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class details

Prevent subclassing

1. use the @final attribute on classes that are not to be subclassed.
        + most classes won't need it
        - easy to forget to think about subclassing

2. only allow subclassing when the @extensible attribute  is added
        + prevents subclassing unless it's possible
        - verbose, will appear in many places

Choice: 1  Keeping it simple is more important, it's too easy to add
                @extensible to all classes without checking if this is appropriate.

Object reference in methods

1. Like Python, always use a prefix:  SELF.value = 3
        + clear
        + consistent with SUPER
        - verbose
        - "SELF" is a magic name

1a. Like 1 but use THIS, as in C++ and Java

2. Like C++, use any name:     value = 3
        + short, simple
        o can be confused with any other variable, need to disallow using
           the same name anywhere in the class, e.g.:
                setValue(string _value)
                   value = _value
          Or the other way around:
                string _value
                setValue(string value)
                   _value = value
          It's then up to the user to make this consistent, this may lead to inconsistencies.

3. Like some C++, require prefixing an underscore:     _value = 3
        + short
        + can have method argument with the same name, e.g.:
                setValue(string value)
                   _value = value
        + no confusion with other mechanisms
        o implies that no other variable can start with _
        - annoying when using class like a struct:
             CLASS Node
                string _name
                Node   _next
             Node._name = "foo"

4. Use a single dot:  .value = 3
        + short
        + no confusion with other mechanisms
        - a bit unusual
        - depends on context: IF a = b
                                  .self = 1  # could mean "b.self"

5. Use $: $value = 3
        + short, simple
        + no confusion with other mechanisms
        + easy to explain: $ stands for THIS.

Choice: 5: ease of use is most important.  Disallow redefining the name for reliability.


Python uses "self", C++ and Java use "this".  "this" is a bit more easy to
read for people who don't know the language.  As in "this object".

Choice: THIS

Method reference in methods

What if a method name also appears as a method in another scope?

        PROC doThat()
        CLASS Foo
          PROC doThat()
          PROC foo()
            doThat()  # what method is called here?

1. Disallow obscuring methods in outer scopes
        + simple
        o may be a bit unexpected, but method appearing at outer level is
           wrong anyway

2. Allow it, call the class method
        + simple
        - may cause calling the wrong method unexpectedly, especially if
          the class method is added later.

3. Allow it, but require using THIS:
        - too verbose, there can be many method calls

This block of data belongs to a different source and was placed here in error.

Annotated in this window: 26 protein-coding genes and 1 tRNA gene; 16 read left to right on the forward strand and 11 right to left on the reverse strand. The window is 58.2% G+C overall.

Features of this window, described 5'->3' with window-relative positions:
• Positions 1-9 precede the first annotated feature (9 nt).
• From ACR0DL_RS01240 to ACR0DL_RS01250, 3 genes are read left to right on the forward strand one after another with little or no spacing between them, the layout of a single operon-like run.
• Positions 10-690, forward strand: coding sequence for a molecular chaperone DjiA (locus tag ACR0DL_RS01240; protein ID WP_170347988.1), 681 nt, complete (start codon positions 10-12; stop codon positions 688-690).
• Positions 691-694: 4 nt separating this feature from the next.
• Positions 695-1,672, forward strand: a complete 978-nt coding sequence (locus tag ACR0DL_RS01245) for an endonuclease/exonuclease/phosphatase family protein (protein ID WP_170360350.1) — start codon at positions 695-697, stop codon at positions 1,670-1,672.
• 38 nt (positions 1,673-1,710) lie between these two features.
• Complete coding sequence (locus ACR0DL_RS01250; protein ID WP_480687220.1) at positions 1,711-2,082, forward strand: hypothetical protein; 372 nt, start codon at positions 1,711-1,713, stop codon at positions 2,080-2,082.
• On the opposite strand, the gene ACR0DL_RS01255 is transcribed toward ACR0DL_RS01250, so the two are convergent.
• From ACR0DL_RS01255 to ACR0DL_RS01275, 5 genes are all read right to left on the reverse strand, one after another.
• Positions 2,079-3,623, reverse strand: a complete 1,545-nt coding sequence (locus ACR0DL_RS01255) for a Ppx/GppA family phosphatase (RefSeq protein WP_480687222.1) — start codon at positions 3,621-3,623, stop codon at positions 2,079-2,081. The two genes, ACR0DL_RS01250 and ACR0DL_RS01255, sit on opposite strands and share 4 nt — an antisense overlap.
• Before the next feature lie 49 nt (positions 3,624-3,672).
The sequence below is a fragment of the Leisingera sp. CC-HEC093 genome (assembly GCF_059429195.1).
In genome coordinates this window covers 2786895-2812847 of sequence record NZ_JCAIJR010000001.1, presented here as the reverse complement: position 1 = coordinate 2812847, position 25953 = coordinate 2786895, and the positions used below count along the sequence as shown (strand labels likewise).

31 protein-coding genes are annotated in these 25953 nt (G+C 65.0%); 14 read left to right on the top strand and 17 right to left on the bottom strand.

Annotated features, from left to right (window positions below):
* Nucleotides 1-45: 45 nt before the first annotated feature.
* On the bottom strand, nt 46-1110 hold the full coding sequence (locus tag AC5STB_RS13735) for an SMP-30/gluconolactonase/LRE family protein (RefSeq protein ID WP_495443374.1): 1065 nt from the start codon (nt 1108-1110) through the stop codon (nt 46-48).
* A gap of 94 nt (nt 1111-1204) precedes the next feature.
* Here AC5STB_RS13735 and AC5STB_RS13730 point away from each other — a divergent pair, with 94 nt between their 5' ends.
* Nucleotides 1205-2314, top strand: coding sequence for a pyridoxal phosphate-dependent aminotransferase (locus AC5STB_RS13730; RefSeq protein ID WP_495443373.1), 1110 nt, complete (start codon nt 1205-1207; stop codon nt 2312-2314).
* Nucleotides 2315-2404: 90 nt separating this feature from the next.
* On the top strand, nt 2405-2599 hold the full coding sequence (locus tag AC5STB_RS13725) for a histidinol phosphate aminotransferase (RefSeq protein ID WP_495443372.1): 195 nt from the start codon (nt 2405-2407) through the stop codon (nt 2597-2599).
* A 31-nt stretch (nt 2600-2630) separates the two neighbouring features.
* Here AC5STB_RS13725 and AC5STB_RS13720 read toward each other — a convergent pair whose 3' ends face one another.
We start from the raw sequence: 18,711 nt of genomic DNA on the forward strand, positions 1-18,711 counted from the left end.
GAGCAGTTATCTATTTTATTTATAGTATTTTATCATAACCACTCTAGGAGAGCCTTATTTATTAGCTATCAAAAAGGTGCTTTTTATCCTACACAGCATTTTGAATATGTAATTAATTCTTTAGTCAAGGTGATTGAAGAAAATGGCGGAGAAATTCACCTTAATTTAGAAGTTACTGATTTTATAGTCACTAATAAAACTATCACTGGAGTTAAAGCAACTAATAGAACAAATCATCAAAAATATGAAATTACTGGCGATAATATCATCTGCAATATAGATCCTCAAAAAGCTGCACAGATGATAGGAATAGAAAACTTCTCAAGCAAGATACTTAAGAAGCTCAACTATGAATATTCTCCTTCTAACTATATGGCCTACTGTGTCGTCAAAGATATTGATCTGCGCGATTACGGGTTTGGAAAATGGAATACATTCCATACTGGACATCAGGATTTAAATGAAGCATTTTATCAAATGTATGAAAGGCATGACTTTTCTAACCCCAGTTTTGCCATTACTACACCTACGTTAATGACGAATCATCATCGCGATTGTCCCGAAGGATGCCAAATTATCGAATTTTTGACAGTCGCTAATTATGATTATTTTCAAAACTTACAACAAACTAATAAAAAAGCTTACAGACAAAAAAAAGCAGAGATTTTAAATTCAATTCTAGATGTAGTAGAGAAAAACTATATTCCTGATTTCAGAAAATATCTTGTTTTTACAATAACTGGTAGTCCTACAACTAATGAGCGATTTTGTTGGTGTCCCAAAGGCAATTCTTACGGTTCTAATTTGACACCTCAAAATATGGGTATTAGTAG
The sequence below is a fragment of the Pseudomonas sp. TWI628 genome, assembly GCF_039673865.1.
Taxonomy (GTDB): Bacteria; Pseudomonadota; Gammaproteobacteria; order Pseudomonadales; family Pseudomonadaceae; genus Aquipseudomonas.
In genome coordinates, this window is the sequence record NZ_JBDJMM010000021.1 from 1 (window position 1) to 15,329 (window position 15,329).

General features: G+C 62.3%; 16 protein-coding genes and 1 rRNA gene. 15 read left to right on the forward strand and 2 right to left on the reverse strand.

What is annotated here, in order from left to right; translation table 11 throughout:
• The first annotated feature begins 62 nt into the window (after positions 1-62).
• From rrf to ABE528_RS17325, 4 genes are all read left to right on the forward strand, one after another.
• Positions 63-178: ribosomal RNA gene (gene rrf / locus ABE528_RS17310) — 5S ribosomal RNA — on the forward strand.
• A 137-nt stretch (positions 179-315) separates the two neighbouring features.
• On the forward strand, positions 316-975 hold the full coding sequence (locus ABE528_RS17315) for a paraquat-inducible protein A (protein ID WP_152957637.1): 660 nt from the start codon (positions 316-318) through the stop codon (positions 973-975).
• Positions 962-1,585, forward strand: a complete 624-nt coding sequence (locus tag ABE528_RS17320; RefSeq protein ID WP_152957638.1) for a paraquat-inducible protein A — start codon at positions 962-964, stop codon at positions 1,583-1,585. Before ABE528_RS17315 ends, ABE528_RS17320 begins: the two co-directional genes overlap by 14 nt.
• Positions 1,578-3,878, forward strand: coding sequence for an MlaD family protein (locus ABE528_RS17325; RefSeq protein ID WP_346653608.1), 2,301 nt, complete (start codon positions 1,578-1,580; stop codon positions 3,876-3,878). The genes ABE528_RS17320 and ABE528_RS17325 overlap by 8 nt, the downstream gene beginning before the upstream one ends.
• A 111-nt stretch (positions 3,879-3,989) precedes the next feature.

Choice: 1.  Reliability is more important

Forward declarations

Usually an identifier must be declared before it can be referenced.
However, in some cases this is difficult to achieve.  Especially when methods
depend on each other.

1. Allow forward declarations everywhere
        - makes it very unpredictable where something is to be found

2. Allow forward declarations only in classes and modules
        + this is where it makes sense
        - should encourage members to be defined at the top

3. Allow forward declarations only for methods and classes.  Member variables
   need to be defined before they are used.
        + useful
        + encourage members to be defined at the top
        - sometimes it's better to keep the variable close to where it's used
        - causes problems for including MIXINs.

Choice: 2.

Should we require that class attributes always come before methods?
No, sometimes it's useful to keep the attribute close to the method where it's
        int count
        PROC tick()
        FUNC getCount(): int
          RETURN count

NEW() cascading

It is often useful to have several ways to create a new object.
At the same time, replicating code in multiple NEW() methods is bad.
Therefore it would be good to allow one NEW() method to call another.

Other languages have rules, sometimes complicated rules, about the
order in which an object is initialized.  We would like to keep it simple.
Let's do it this way:

  • The first NEW() that is invoked, outside of the object scope, will create
    a new object and initialize all member variables to zero/FALSE/NIL.
  • The body of the NEW() method may in invoke any other methods
    on the object THIS, including another NEW() method.
  • The NEW() method that is invoked from the object scope will use the
    object in its current state.
This allows for various cascading NEW() methods, for example:
    CLASS Foo
      string $value
      NEW() @default
        NEW("empty Foo")
      NEW(string value) @default
        $value = value
      NEW(int nr)
        NEW("number " .. nr)
      NEW() @replace
        PARENT.NEW("empty Bar")
      NEW(string value) @replace
        PARENT.NEW("Foo: " .. value)